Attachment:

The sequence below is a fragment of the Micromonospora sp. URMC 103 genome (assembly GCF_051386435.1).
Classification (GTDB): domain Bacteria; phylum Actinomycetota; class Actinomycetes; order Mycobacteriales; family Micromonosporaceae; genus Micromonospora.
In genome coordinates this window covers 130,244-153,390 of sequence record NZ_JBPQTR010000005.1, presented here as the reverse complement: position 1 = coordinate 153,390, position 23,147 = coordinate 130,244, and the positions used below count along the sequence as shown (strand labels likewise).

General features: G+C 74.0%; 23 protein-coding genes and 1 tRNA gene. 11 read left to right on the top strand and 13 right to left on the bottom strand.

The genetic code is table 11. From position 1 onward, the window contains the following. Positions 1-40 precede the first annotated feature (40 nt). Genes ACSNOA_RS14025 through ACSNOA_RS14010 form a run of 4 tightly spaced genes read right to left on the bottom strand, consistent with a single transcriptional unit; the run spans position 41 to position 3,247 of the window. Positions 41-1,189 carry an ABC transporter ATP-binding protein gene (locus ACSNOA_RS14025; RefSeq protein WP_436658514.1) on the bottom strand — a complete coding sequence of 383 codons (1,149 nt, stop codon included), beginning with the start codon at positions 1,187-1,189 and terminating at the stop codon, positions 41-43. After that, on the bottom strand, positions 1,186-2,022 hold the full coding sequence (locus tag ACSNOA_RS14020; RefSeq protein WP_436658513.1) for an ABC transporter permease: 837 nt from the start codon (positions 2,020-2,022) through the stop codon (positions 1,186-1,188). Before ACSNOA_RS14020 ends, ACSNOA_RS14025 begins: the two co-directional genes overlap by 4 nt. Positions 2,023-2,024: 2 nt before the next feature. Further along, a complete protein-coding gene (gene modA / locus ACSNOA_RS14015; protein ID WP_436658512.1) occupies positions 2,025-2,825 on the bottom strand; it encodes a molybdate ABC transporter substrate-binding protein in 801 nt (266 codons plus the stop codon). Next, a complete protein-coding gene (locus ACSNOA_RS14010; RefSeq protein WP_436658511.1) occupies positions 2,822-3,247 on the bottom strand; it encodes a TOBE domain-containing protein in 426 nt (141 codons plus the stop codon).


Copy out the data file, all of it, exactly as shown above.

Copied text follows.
The sequence below is a fragment of the Micromonospora sp. URMC 103 genome (assembly GCF_051386435.1).
Classification (GTDB): domain Bacteria; phylum Actinomycetota; class Actinomycetes; order Mycobacteriales; family Micromonosporaceae; genus Micromonospora.
In genome coordinates this window covers 130,244-153,390 of sequence record NZ_JBPQTR010000005.1, presented here as the reverse complement: position 1 = coordinate 153,390, position 23,147 = coordinate 130,244, and the positions used below count along the sequence as shown (strand labels likewise).

General features: G+C 74.0%; 23 protein-coding genes and 1 tRNA gene. 11 read left to right on the top strand and 13 right to left on the bottom strand.

The genetic code is table 11. From position 1 onward, the window contains the following. Positions 1-40 precede the first annotated feature (40 nt). Genes ACSNOA_RS14025 through ACSNOA_RS14010 form a run of 4 tightly spaced genes read right to left on the bottom strand, consistent with a single transcriptional unit; the run spans position 41 to position 3,247 of the window. Positions 41-1,189 carry an ABC transporter ATP-binding protein gene (locus ACSNOA_RS14025; RefSeq protein WP_436658514.1) on the bottom strand — a complete coding sequence of 383 codons (1,149 nt, stop codon included), beginning with the start codon at positions 1,187-1,189 and terminating at the stop codon, positions 41-43. After that, on the bottom strand, positions 1,186-2,022 hold the full coding sequence (locus tag ACSNOA_RS14020; RefSeq protein WP_436658513.1) for an ABC transporter permease: 837 nt from the start codon (positions 2,020-2,022) through the stop codon (positions 1,186-1,188). Before ACSNOA_RS14020 ends, ACSNOA_RS14025 begins: the two co-directional genes overlap by 4 nt. Positions 2,023-2,024: 2 nt before the next feature. Further along, a complete protein-coding gene (gene modA / locus ACSNOA_RS14015; protein ID WP_436658512.1) occupies positions 2,025-2,825 on the bottom strand; it encodes a molybdate ABC transporter substrate-binding protein in 801 nt (266 codons plus the stop codon). Next, a complete protein-coding gene (locus ACSNOA_RS14010; RefSeq protein WP_436658511.1) occupies positions 2,822-3,247 on the bottom strand; it encodes a TOBE domain-containing protein in 426 nt (141 codons plus the stop codon).